Sunday, January 27, 2013

A new area for SWW!

Hi Everyone,

Well, it's cold, it's snowing, and I haven't gotten over nearly freezing solid yesterday in the wood shop so I decided to stay inside and make something that we've needed for a while now:

A new toilet paper dispenser!

And not just any toilet paper dispenser-a handmade, genuine, one-of-a-kind toilet paper dispenser that you can only find here at SWW!

I'm making this up as I go so I'll post this over the next several days.

Here is a photo of a wooden mounting bracket I'm making. This is a piece of left over aspen from another project. It's about 13 inches long, 3 inches wide and about 1/2 thick. I've decided to embelish it a bit. Here is a photo:

Now you can be conservative about this and just stain it or leave it plain but hey, if you're going to be sitting there you might as well have something interesting to look at...

I've sprayed it with lacquer and I'm letting it dry before the next step which is coloring it in with some markers.

Stay tuned!


Saturday, January 26, 2013

Hollowing Tool and Walnut Vase

Hi Everyone,

Well, when last we met I was working on a small piece of black walnut that I've had in the shop for a while. Here is the last photo of just the turned blank:

I decided since it's such a small piece I'd use it to make an another experimental type turning so I began making it into a small vase. The wood turned beautifully and I smoothed the exterior surface just to see what it looked like and here is a preliminary photo:

I rounded the bottom to make it "tippy" and this is what it looked like:

I looked at it for several days and I didn't fancy the way it looked so I put it back on the lathe and re-turned the bottom:

Here it is at this point:

The piece is ok at the moment but there's something about it that just doesn't work for me so I'm going to keep it around for a while and let it simmer. Not every piece of work works out initially and sometime the best thing you can do is to put it away for a while. So this goes on the shelf for a bit.

New Tool for the Work Shop

I've been thinking of making hollow forms for a while now and while you can hollow out a bowl or a platter easily with a bowl gouge, which have a straight shank, there is only so much hollowing you can do with a straight tool on a more narrow, closed-off form.  So I decided to purchase the medium-sized Robert Sorby hollowing tool:

As you can see the shank is a swan-neck shape with a small cutter on the end and this particular tool comes with a scraper head as well (that's the small round thing in the photo).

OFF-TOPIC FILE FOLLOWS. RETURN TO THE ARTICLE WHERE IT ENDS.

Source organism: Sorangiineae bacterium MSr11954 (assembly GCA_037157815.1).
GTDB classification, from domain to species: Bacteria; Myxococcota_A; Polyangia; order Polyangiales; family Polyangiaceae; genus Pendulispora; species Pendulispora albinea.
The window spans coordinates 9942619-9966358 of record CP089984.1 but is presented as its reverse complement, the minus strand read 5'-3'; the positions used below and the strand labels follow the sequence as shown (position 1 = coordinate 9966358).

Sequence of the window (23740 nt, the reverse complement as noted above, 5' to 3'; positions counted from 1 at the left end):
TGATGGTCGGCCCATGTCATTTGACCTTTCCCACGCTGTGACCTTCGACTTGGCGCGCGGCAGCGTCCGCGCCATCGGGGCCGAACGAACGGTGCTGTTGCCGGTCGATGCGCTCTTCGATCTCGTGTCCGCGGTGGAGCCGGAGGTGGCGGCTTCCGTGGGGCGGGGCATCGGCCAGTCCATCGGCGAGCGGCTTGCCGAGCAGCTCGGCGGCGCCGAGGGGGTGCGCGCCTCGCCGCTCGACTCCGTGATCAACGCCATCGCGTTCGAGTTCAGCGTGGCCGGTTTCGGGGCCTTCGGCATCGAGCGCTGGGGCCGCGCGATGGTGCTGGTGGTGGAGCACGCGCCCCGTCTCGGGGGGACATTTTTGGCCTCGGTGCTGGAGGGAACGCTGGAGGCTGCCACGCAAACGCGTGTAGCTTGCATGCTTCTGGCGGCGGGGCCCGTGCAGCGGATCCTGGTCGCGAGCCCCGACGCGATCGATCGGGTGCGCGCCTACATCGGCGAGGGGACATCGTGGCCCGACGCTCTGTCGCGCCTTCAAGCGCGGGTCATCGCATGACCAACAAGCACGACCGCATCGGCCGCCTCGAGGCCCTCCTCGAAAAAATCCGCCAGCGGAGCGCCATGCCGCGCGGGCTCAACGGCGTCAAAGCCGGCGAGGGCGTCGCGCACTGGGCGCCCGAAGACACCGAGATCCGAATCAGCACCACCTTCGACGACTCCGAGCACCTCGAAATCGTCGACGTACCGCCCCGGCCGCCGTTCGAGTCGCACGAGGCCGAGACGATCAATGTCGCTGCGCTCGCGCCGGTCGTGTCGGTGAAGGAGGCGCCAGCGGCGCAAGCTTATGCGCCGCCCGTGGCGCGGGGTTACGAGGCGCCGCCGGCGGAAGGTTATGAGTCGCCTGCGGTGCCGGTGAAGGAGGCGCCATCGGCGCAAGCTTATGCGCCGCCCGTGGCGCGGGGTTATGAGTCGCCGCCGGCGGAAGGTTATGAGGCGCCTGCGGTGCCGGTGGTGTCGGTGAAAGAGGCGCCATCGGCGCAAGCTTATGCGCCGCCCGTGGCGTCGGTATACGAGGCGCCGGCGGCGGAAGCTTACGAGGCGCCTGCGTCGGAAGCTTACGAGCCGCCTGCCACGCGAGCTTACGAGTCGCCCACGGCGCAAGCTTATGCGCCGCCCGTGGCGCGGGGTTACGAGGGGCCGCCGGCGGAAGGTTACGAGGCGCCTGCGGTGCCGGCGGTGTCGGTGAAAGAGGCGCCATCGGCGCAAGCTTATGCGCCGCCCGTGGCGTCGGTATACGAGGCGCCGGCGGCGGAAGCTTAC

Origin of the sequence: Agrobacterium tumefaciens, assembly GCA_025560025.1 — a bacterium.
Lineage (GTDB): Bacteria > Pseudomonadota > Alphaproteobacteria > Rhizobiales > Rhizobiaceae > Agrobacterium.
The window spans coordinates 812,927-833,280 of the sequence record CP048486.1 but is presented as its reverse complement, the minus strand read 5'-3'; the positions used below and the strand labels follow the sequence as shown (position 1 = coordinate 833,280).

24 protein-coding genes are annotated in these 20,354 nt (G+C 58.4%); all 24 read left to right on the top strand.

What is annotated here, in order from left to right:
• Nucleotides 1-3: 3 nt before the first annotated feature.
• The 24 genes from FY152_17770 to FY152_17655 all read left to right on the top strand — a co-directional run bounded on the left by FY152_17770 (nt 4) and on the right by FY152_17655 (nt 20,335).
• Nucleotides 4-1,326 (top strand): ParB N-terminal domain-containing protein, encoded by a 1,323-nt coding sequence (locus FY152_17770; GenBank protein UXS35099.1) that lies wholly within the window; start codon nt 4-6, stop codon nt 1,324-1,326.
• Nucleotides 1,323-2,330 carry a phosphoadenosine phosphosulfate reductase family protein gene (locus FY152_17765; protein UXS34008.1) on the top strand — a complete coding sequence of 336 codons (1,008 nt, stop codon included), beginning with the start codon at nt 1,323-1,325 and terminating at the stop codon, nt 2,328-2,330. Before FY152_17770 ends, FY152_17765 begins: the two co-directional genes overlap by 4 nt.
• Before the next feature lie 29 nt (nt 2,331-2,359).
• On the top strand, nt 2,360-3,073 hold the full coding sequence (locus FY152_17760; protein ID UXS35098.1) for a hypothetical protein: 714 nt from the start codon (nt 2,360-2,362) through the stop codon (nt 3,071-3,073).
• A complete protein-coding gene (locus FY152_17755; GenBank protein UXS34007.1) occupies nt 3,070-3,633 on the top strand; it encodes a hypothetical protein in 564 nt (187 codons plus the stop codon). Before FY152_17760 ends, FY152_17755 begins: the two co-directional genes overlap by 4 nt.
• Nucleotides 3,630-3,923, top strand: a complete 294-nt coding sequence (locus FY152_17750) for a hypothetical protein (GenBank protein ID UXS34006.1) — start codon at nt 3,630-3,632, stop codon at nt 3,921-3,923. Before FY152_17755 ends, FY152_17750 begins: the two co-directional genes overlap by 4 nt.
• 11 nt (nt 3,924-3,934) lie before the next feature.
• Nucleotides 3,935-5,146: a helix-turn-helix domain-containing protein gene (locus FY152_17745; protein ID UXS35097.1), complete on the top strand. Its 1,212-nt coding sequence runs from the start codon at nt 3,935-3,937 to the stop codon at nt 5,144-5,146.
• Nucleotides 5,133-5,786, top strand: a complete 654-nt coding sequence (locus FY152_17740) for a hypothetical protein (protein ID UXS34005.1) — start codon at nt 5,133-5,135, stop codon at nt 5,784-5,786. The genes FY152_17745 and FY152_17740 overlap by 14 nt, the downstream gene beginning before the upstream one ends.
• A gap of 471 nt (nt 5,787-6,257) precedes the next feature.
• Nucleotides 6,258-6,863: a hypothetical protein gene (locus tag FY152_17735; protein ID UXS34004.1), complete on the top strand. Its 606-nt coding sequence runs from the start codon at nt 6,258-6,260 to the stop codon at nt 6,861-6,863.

I brought it home and decided to hollow out the small walnut vase above and so I put the vase on the lathe and began turning it:

It worked quite well. I managed to hollow out this vase both depth wise and width wise. I'll admit it's going to take some time to get used to using this and not be able to see the tool on the surface of the wood. But with practice I suspect I'll get used to that.

The tool left the inside very smooth and it didn't catch or cut a groove. It is rather slow going how ever so hollowing out this vase all the way to the bottom would take a couple of hours to accomplish. I stopped about half way and applied the finish.

As it's really cold here I'm not going to do any more turning for the rest of the day. My hands and feet hurt from the cold. So time to go in and get warm.

I'm going to be turning some tree branches over the next couple of weeks and I'll show you the photos from all this.

Stay warm,


Tuesday, January 22, 2013

SWW Blog

Hi Everyone,

The Selkie Wood Works blog has registered over 10, 000 visitors! I've had people from all over the world look at this site.

Thanks to all of you who have taken a few minutes to drop by the wood shop!!

Take care,



Чтобы все мои русские друзья-блог Selkie Woodworks официально зарегистрировано 10 000 посетителей. Спасибо всем вам за снижается путем древесину магазин!
С уважением ко всем вам,

Friday, January 18, 2013

Lathe accidents

Hi Everyone,

In my previous posting I mentioned the hazards of turning cracked or damaged wood. Noted lathe artist Lynn Yamaguchi of Tucson, Arizona had an accident last fall in which I believe she was hit by pieces of wood while turning a piece on her lathe. You can see the details on her website and blog at:

She has a number of posts in which she details the injury, the surgery she's had, and  a lot of other information about her ordeal.